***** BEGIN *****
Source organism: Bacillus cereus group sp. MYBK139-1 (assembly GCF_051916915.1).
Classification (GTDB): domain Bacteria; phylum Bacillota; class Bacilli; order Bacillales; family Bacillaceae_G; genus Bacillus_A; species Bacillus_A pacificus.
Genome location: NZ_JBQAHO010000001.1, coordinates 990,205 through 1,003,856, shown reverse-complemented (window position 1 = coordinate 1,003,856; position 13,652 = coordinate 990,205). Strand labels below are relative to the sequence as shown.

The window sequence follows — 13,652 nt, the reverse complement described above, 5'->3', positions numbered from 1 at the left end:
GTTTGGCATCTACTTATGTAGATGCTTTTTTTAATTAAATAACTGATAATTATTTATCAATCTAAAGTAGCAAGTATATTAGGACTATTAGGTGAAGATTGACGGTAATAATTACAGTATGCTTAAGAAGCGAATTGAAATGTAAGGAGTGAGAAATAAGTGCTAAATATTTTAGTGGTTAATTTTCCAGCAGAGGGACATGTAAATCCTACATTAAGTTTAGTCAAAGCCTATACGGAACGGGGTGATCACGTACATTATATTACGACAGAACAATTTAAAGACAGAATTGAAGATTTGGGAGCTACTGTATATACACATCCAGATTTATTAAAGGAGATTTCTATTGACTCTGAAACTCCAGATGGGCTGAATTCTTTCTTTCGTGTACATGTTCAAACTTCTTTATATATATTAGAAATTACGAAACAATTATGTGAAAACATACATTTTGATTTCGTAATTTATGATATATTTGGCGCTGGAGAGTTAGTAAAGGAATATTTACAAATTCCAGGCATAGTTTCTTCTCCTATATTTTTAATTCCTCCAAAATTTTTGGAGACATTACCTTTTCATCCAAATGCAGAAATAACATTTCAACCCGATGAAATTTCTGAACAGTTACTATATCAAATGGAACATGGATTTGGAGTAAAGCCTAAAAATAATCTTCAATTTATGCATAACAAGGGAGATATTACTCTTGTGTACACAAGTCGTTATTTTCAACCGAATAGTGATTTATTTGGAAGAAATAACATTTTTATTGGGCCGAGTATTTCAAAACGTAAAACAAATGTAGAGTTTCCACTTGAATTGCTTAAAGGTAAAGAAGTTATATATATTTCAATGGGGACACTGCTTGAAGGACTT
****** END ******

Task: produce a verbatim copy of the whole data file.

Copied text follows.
Source organism: Bacillus cereus group sp. MYBK139-1 (assembly GCF_051916915.1).
Classification (GTDB): domain Bacteria; phylum Bacillota; class Bacilli; order Bacillales; family Bacillaceae_G; genus Bacillus_A; species Bacillus_A pacificus.
Genome location: NZ_JBQAHO010000001.1, coordinates 990,205 through 1,003,856, shown reverse-complemented (window position 1 = coordinate 1,003,856; position 13,652 = coordinate 990,205). Strand labels below are relative to the sequence as shown.

The window sequence follows — 13,652 nt, the reverse complement described above, 5'->3', positions numbered from 1 at the left end:
GTTTGGCATCTACTTATGTAGATGCTTTTTTTAATTAAATAACTGATAATTATTTATCAATCTAAAGTAGCAAGTATATTAGGACTATTAGGTGAAGATTGACGGTAATAATTACAGTATGCTTAAGAAGCGAATTGAAATGTAAGGAGTGAGAAATAAGTGCTAAATATTTTAGTGGTTAATTTTCCAGCAGAGGGACATGTAAATCCTACATTAAGTTTAGTCAAAGCCTATACGGAACGGGGTGATCACGTACATTATATTACGACAGAACAATTTAAAGACAGAATTGAAGATTTGGGAGCTACTGTATATACACATCCAGATTTATTAAAGGAGATTTCTATTGACTCTGAAACTCCAGATGGGCTGAATTCTTTCTTTCGTGTACATGTTCAAACTTCTTTATATATATTAGAAATTACGAAACAATTATGTGAAAACATACATTTTGATTTCGTAATTTATGATATATTTGGCGCTGGAGAGTTAGTAAAGGAATATTTACAAATTCCAGGCATAGTTTCTTCTCCTATATTTTTAATTCCTCCAAAATTTTTGGAGACATTACCTTTTCATCCAAATGCAGAAATAACATTTCAACCCGATGAAATTTCTGAACAGTTACTATATCAAATGGAACATGGATTTGGAGTAAAGCCTAAAAATAATCTTCAATTTATGCATAACAAGGGAGATATTACTCTTGTGTACACAAGTCGTTATTTTCAACCGAATAGTGATTTATTTGGAAGAAATAACATTTTTATTGGGCCGAGTATTTCAAAACGTAAAACAAATGTAGAGTTTCCACTTGAATTGCTTAAAGGTAAAGAAGTTATATATATTTCAATGGGGACACTGCTTGAAGGACTT